Wednesday, October 31, 2012

Man in the mirror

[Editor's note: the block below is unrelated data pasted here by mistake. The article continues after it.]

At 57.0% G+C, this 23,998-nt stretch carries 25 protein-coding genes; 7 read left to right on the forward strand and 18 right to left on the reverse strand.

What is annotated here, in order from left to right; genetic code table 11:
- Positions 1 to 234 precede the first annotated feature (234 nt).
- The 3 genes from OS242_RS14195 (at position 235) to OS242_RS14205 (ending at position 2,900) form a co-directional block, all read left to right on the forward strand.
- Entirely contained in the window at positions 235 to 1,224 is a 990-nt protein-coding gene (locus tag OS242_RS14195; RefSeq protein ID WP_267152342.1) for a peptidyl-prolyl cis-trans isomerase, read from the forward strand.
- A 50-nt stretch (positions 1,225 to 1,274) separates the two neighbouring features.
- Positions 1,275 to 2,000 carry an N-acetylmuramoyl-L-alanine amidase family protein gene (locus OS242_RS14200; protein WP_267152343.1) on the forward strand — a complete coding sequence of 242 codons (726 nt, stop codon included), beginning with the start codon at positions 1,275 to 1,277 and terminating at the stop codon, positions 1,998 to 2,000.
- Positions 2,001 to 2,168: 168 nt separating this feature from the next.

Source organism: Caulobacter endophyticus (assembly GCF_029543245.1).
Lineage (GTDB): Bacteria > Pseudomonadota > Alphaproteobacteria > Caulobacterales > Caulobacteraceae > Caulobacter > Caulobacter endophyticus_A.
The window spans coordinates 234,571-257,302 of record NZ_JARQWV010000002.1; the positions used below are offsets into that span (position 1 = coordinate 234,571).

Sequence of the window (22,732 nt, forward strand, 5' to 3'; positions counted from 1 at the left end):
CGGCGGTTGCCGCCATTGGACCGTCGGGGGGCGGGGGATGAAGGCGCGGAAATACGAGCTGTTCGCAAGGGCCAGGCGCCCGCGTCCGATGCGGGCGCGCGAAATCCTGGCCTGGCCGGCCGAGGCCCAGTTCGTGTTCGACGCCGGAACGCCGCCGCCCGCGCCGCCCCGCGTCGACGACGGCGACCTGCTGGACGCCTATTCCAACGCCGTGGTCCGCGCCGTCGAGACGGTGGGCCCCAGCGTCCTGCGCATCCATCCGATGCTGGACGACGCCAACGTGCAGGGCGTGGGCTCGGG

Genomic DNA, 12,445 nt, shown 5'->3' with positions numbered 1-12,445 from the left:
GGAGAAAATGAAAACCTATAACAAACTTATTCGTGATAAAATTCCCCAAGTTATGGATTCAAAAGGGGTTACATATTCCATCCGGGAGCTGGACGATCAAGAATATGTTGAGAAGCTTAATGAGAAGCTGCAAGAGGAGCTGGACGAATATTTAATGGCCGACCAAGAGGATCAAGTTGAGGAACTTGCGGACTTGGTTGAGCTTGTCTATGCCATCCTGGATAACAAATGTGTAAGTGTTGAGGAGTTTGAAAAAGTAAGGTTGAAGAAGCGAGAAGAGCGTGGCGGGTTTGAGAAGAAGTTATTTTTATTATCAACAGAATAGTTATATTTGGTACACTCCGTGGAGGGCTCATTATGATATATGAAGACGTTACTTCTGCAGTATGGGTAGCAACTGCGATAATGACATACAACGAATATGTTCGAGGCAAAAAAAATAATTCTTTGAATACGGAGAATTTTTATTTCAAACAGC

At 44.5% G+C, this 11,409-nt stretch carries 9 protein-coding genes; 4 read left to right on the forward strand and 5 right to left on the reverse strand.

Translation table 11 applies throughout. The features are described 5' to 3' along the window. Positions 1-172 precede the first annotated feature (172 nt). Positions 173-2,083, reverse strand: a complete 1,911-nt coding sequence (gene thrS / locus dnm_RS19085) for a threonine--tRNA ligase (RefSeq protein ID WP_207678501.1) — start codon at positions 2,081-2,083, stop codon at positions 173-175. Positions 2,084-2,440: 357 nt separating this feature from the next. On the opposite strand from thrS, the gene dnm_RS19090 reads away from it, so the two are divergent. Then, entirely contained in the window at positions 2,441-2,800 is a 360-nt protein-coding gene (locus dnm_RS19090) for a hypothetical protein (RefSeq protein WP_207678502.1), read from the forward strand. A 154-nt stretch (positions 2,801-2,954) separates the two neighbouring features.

I hate watching myself on video. In any recording I don't recognize the man I see and know from the mirror.  I guess it's true that a camera adds ten pounds. My face is rounder and I look heavier. There's a strange intensity in it that make it seem strained when I speak. I look angry or sad, especially when I'm tired or nervous. What's wrong with my eyes? My voice sounds different than I hear it in head. I like to think it's just one of those things I take after my mother, you can barely recognize her on the phone. Whose facial expressions are these? My spasticity is far more visible that I give it credit for every day. I look swollen, I really want go back and correct my posture and how could I leave the house with that hair. And yet, pushing for disability causes requires me to be public to an extent and come to terms with the fact that I how I see myself and how  others see me may be completely different things. Being public requires me to come to terms with how I come across. I guess we all think of ourselves as smart or fun or articulate or attractive to a degree. I may have a disability, but in my mind I see myself as everybody else. When I was younger, this external, unbiased look felt difficult to accept. Now I just say to myself: This is me. I can't do anything about it and I don't have the time or the energy to deal with silly small issues. For a few days journalism students were following me around Gainesville and did a swell job chronicling my life story. And I could spend days picking apart what I don't like about my look or I can focus on the message and ways I want to help the disability community. Sometimes we need to get over ourselves

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